’There Is’ by Lena Ditte Nissen is a congenial portrait of the artist Margaret Raspé and her practice. Jeppe Lange’s ‘The Truth About Your Feet’ is an associative examination of contemporary masculinity. Clara Busch’s ‘Equinox’ compresses cosmic relations and philosophical questions down to four minutes of abstraction. ‘Slow Longing’ by Sofia Albina Novikoff Unger is a futuristic parable, which examines the hybridisation of nature and its consequences. And Mie Mollerup’s ‘Low Season’ emanates from an encounter with a Kenyan man on a beach and becomes a reflection of their mutual (power) relations.
Lena Ditte Nissen / Denmark,Germany / 2020 / 17 min / WORLD PREMIERE
Lena Ditte Nissen has created a series of experimental short works on analogue film, which in a personal and often elliptical and dreamy language channels a subjective view on the world through the unexpected connections that arise between image and sound. Her most recent work is a portrait, and a new variation on her method. Before the camera, we encounter the formidable 87 year-old artist Margaret Raspé who works in photography, film, drawing and other art forms. Regardless of the medium, automatisms play a significant role in her art. Nissen transcends the traditional limits of the portrait genre and has created a congenial and loving tribute to a unique creative mind.
Jeppe Lange / Denmark / 2020 / 7 min / WORLD PREMIERE
The longing of modern man for an heroic authenticity is staged in a series of ritual movements performed by a silent man in an anonymous living room, while an ironic and systematically cool voice-over takes us through a parallel series of philosophical paradoxes. 'The Truth about Your Feet' is an associative examination of the changing masculinity in the 21st century and how it feels to adapt to these changes. Lange uses the form of a network to give structure to the associative connections that are made throughout the film instead of being constructed like a linear story from A to B.
Clara Busch / Denmark / 2020 / 4 min / WORLD PREMIERE
Equinox is the scientific term for the time when day and night astronomically are in an equal length anywhere on earth. It takes place every year in September and March respectively. For astronomers, the March equinox in the northern hemisphere signifies the beginning of a new spring. Clara Busch's abstract video piece, the shortest work at this year's festival, marks the changing times in its own concise and suggestive way. Organic forms that at a closer look turn out to be of an indefinite and artificial nature, present themselves to us in a digital universe in which we are fully immersed for the four minutes this very special equinox lasts.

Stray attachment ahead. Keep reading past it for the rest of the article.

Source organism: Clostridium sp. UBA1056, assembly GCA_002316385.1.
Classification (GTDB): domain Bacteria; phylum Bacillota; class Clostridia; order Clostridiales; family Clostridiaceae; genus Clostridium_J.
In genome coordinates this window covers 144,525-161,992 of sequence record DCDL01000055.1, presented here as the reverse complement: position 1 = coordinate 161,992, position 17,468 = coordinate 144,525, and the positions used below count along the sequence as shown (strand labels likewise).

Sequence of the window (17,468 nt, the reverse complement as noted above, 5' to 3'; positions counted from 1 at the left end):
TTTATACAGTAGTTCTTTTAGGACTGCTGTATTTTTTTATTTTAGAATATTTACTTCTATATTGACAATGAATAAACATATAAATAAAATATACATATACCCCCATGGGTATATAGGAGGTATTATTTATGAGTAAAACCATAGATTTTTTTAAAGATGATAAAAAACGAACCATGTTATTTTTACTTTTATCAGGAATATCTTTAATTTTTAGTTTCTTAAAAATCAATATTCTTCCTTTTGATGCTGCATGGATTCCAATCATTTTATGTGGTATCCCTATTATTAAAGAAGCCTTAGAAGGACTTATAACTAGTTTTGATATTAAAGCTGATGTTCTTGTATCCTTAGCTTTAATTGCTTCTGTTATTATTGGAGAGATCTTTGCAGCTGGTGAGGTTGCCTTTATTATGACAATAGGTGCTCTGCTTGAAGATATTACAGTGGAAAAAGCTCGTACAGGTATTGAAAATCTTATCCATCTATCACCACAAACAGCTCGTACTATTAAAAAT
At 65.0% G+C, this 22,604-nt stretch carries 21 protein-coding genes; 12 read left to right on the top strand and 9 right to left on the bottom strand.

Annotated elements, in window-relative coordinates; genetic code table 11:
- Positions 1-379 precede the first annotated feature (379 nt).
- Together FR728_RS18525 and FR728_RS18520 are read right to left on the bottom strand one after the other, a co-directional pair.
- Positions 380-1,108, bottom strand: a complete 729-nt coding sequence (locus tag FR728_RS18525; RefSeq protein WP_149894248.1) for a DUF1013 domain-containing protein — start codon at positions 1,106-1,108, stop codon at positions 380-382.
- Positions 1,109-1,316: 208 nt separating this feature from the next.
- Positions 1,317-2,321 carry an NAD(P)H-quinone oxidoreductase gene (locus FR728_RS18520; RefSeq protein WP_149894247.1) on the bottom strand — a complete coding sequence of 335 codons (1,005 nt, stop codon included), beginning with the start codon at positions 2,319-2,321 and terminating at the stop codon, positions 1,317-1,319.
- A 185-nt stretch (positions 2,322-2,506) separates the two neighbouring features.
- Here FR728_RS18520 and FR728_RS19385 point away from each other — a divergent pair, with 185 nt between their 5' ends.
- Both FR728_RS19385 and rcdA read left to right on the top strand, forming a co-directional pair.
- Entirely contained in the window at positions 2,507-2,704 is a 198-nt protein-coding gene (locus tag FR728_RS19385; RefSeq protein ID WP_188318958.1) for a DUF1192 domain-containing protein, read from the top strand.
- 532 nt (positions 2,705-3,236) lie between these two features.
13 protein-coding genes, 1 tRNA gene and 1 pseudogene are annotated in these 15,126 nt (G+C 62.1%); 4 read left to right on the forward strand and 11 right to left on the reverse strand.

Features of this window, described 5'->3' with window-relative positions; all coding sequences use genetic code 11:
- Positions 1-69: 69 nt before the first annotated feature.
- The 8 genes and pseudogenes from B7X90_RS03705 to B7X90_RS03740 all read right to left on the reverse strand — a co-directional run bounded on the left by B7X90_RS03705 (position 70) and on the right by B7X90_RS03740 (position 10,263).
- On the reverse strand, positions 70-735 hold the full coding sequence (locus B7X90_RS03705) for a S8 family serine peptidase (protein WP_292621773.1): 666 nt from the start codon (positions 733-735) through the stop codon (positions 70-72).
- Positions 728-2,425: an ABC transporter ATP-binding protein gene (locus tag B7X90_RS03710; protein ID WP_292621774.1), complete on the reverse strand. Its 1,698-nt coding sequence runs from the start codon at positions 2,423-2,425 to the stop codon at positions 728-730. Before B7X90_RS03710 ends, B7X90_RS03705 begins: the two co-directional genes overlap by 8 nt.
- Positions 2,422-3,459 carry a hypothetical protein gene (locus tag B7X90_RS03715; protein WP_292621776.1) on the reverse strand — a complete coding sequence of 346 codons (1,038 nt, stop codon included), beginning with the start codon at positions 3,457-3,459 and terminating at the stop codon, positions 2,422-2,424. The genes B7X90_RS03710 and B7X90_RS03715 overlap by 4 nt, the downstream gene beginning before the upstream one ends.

Sofia Albina Novikoff Unger / Denmark / 2020 / 14 min / WORLD PREMIERE
Sometime around the year 2100, a tired trickster character assuming the form of an anthropomorphised rabbit named Niva moves through an alienating landscape. A post-apocalyptic science fiction scenario, which the London-based artist Sofia Albina Novikoff Unger makes manifest out of both existing places and digital interventions, and which invites the imagination of the viewer to wander with Niva in search of a disappeared friend. On the soundtrack, a voice from the future speaks of lost civilisations that uncannily resemble our own, and about man-made technologies that have turned against their makers.
Mie Mollerup / Denmark / 2020 / 14 min / WORLD PREMIERE
A man and a woman meet each other on a beach in Kenya. He is trying to sell the coconuts he has picked to the tourists to make a living, while dreaming of meeting a woman who can help him to a better future. She is a tourist in a foreign country - and she is a filmmaker. 'Low Season' describes an unequal and problemtic encounter, but does so in a form based on exchange and mutual trust, which the dreamy, fragmented film not only reflects but enters into a direct dialoge with. 'Low Season' is hopefully a promise of longer films to come from Mie Mollerup who has made her mark with an artistic and humane vision in a both compact and complex form.